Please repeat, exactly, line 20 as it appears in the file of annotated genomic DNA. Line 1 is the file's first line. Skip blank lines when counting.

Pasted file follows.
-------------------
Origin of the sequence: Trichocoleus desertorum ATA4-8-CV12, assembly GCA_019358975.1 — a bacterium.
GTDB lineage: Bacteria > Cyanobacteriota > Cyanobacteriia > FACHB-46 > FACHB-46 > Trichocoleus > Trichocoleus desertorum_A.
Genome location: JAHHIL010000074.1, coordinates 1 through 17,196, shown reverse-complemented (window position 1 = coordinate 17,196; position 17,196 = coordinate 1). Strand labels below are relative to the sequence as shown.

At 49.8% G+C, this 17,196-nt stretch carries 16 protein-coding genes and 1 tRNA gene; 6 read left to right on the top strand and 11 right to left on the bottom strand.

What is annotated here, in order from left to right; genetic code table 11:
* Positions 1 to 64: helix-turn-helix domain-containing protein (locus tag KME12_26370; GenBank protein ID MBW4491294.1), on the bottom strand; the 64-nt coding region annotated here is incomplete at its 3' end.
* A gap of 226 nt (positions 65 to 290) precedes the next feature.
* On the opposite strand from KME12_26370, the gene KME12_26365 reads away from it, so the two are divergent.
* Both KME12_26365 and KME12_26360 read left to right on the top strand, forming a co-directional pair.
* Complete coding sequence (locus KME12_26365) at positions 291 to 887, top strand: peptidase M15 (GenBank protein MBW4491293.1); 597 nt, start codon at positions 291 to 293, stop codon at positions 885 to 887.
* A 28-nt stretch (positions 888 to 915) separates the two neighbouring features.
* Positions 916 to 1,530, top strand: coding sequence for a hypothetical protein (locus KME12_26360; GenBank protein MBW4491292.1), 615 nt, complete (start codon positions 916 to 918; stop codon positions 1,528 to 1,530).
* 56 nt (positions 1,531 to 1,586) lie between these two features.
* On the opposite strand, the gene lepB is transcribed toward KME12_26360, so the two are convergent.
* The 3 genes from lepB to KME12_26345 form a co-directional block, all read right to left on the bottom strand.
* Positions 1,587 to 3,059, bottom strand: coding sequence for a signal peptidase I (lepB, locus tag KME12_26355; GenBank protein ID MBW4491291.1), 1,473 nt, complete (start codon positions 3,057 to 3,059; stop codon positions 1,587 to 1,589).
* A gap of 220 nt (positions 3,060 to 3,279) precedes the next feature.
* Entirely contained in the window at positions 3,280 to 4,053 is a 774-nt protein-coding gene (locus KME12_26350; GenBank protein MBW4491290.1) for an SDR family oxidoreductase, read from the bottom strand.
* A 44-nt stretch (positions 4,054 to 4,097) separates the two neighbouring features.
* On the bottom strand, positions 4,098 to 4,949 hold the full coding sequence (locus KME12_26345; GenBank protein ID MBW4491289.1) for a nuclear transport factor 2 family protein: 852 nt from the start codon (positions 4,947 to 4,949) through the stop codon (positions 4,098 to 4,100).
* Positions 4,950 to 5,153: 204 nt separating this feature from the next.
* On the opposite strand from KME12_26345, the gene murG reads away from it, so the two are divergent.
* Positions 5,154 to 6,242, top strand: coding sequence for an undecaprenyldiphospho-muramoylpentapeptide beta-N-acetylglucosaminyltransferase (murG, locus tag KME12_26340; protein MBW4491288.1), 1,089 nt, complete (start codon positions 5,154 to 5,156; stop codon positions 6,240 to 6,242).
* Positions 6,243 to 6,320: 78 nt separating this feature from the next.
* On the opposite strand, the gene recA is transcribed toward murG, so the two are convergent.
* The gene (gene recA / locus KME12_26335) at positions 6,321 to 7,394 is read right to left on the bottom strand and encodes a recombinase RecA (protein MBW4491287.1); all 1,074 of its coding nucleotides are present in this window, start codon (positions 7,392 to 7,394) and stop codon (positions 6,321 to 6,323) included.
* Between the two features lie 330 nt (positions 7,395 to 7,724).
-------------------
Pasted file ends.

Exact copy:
* On the bottom strand, positions 4,098 to 4,949 hold the full coding sequence (locus KME12_26345; GenBank protein ID MBW4491289.1) for a nuclear transport factor 2 family protein: 852 nt from the start codon (positions 4,947 to 4,949) through the stop codon (positions 4,098 to 4,100).